Dress in a vibrant costume, navigate a labyrinth, live dancers flamboyantly interweaving between virtual and real – dreaming of the 1919 Chelsea Arts Club ‘Dazzle’ Ball.
The DAZZLE project is a tourable exhibition including installation, film, live performance aiming at reshaping contemporary forms – combining fashion, music and choreography – providing a model for a next-generation mixed reality performance space.
Embracing participatory forms of theatre and inclusion in XR, the project is reimagining the 1919 Chelsea Arts Club Dazzle Ball. After five years of war, inspired by the naval dazzle-ship patterns, the original Ball applied zig-zag patterns to costumes and set design, playing with audiences’ vision and perception. DAZZLE is firmly situated in the 21st century, bringing to life colourful net-art and post-internet aesthetics.
DAZZLE offers participants the chance to find agency in virtual worlds, uncovering and interacting with choreographed digital set-pieces and live improvisations. Music and technology encourage dance and interaction, performers and avatars stepping out from screens, blending with the audience.
DAZZLE is a celebratory experience, suiting a diverse range of audiences through several levels of engagement including: metroculturals (museum attendees, engaged with arts); experience seekers (students, graduates, early to mid-career); families with children and friends. Collaboratively the team researches choreographic methods, motion sketches, virtual experiences, haptic interfaces, vibrant costumes and staging to create dynamic new Experiences.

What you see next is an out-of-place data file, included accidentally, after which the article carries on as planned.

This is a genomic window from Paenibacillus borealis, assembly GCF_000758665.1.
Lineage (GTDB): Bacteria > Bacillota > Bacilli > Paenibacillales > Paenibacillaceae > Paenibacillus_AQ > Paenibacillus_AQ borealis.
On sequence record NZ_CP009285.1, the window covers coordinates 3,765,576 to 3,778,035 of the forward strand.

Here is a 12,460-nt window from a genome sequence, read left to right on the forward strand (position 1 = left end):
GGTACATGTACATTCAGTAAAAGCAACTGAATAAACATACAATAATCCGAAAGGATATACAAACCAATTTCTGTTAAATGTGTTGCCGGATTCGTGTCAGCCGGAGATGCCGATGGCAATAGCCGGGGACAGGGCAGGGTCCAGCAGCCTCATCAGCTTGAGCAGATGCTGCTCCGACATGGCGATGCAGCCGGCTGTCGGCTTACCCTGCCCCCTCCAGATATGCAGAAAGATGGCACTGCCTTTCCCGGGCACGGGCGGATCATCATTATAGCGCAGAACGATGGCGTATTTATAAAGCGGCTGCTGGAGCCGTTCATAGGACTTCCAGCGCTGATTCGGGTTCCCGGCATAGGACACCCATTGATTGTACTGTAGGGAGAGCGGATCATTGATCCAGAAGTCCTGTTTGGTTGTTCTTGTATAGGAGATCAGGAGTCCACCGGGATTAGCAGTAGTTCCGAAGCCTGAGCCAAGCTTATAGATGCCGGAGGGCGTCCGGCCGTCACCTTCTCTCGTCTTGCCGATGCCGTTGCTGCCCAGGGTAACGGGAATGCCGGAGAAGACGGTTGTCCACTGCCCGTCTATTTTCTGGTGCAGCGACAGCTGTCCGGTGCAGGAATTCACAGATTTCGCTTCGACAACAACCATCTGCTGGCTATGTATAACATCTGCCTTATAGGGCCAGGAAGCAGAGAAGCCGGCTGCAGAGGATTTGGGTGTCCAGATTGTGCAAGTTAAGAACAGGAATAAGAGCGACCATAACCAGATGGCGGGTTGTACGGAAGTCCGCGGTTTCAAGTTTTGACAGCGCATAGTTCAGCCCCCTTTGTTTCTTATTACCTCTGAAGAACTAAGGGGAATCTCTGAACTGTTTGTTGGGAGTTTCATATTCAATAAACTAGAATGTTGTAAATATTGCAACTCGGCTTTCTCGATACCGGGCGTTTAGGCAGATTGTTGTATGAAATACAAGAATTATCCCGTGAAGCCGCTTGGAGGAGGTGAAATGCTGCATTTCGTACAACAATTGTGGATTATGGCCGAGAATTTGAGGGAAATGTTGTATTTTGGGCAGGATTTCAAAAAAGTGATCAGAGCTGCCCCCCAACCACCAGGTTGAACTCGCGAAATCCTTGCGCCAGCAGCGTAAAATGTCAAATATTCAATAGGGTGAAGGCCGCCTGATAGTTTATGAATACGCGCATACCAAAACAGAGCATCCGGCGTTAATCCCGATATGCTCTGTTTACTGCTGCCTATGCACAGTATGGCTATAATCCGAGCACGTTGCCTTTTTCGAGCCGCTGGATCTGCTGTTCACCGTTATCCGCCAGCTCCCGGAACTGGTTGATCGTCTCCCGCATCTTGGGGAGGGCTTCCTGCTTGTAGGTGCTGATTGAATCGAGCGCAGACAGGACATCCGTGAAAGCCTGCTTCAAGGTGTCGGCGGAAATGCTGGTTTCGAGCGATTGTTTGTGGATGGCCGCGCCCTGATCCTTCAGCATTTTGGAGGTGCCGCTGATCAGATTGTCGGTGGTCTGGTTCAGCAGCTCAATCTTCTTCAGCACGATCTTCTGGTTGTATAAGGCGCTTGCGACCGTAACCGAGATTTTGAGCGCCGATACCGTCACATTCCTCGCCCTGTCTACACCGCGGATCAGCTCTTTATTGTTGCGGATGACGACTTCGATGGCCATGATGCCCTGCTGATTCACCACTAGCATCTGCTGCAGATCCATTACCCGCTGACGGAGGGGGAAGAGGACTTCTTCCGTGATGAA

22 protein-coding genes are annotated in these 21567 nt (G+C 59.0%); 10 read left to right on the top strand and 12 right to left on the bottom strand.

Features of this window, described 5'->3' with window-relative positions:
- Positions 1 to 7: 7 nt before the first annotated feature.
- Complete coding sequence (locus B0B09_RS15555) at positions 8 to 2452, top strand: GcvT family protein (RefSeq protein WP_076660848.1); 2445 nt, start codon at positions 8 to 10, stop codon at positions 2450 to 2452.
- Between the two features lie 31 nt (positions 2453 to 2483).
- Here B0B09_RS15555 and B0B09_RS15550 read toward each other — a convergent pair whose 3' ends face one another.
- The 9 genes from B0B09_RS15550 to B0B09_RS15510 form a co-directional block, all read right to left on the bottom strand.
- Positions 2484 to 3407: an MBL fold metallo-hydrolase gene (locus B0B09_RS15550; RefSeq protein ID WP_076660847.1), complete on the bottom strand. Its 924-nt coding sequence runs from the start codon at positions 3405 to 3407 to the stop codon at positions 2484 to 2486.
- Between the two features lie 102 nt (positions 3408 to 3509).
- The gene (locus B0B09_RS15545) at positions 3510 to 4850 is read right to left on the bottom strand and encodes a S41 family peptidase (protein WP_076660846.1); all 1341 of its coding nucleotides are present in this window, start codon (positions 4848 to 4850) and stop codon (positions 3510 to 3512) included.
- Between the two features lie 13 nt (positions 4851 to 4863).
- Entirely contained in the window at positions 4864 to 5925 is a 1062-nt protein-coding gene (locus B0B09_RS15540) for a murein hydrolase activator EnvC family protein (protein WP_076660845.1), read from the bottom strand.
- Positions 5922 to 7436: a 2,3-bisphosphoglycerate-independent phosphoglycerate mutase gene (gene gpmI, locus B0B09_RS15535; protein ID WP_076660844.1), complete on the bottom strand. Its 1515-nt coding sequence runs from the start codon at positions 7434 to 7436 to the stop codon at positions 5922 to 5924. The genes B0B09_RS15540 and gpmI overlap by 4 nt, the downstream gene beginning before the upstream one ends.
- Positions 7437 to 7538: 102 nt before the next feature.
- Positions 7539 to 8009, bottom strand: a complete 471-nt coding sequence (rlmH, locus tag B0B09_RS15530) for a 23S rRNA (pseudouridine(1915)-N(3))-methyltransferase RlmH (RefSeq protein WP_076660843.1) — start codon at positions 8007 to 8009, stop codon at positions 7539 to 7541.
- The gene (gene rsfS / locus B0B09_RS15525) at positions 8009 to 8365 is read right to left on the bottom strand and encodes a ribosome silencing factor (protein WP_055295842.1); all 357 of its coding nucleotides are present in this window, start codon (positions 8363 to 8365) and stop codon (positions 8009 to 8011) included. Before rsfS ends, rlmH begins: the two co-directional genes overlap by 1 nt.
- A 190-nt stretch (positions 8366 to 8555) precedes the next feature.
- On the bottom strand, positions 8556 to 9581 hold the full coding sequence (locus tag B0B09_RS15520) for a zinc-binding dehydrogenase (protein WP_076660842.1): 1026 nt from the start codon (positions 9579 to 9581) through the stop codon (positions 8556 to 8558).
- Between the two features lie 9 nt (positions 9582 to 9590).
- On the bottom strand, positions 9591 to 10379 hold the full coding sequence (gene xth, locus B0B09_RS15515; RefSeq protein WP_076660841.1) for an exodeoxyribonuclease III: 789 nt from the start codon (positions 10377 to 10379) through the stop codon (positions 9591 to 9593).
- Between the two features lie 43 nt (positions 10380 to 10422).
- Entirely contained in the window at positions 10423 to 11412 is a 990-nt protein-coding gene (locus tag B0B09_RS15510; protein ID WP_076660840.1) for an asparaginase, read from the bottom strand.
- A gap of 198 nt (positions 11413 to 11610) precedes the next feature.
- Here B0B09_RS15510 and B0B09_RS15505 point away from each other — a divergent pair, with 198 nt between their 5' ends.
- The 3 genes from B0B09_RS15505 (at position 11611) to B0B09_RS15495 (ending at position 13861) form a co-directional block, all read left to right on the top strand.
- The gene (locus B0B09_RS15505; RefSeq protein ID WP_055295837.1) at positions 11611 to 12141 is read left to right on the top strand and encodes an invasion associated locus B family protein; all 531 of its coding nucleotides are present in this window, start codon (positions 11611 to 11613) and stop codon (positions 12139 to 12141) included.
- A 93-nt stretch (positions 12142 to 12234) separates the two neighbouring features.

The DAZZLE project is a new collaboration between artists Gibson/Martelli and fashion platform Peut-Porter, an unforgettable experience taking participants on an extraordinary journey from World War One via Futurism, Cubism, Dada, Coco Chanel, Dior and the Bauhaus. The conceptual lens of the project is a watershed moment, synchronous with modernism, the Chelsea Arts Club 1919 Dazzle Ball. A century ago this overlooked shindig was where creative ideas introduced a bright new era and as we move through today’s troubled times – post-truth, post-internet, post-identity – it is timely to reconnect and recreate the spirit of this optimistic event.
The exhibition includes standalone single-user VR and AR experiences, multichannel film and sound installations. Live Performance VR experience: Optitrack motion capture hardware/software for Mocap and tracking of performers and audience who wear backpack PCs and HMD/s. Performers are tracked using full-body skeleton, VR users are tracked using six marker simple skeleton. An extension of the project is our Mocap streamer software ‘MotionRiver’ currently in development funded by UKRI which will bring live performance to remote users.
Project team details
- Dan Tucker – Executive Producer
- Bruno Martelli – Creative Technologist and Director
- Alex Pollmann – Director and Production Designer
- Ruth Gibson – Director of Choreography and Performance Capture, Researcher in Dance
- Bine Roth – Set and Costume Designer
- Oliver Wroble – Exhibition, Graphic and Motion Designer
- Paul Steinmann – Musician and Sound Designer
- Hannah Burfield – Principle Dance
Award-winning artists and experienced virtual realists, Gibson and Martelli are at the forefront of creating innovative methods and uses of technology to engage audiences in different contexts. They strive to integrate physical and virtual worlds to create new ‘spaces’ for performance.
Peut-Porter’s all-female design collective forms its own category, interrogating and imagining all that is ‘worn’ in its widest sense. Inherently future-facing, they create artefacts that investigate body politics and social change through the lens of fashion.
2019, “Drawing Levels”
2018, “Star, Gods Moon, Rabbits”
2018, “Nari Shokti”
2017-18, “Wear+SEEK – Ubiquitous Wearing”
2017, “Chanel Première Camélia Skeleton”
2015-16, “INDIVICRACY – Tale of a future Government”
2014, “MAN A”
2014, “White Island” 2014, “80°N”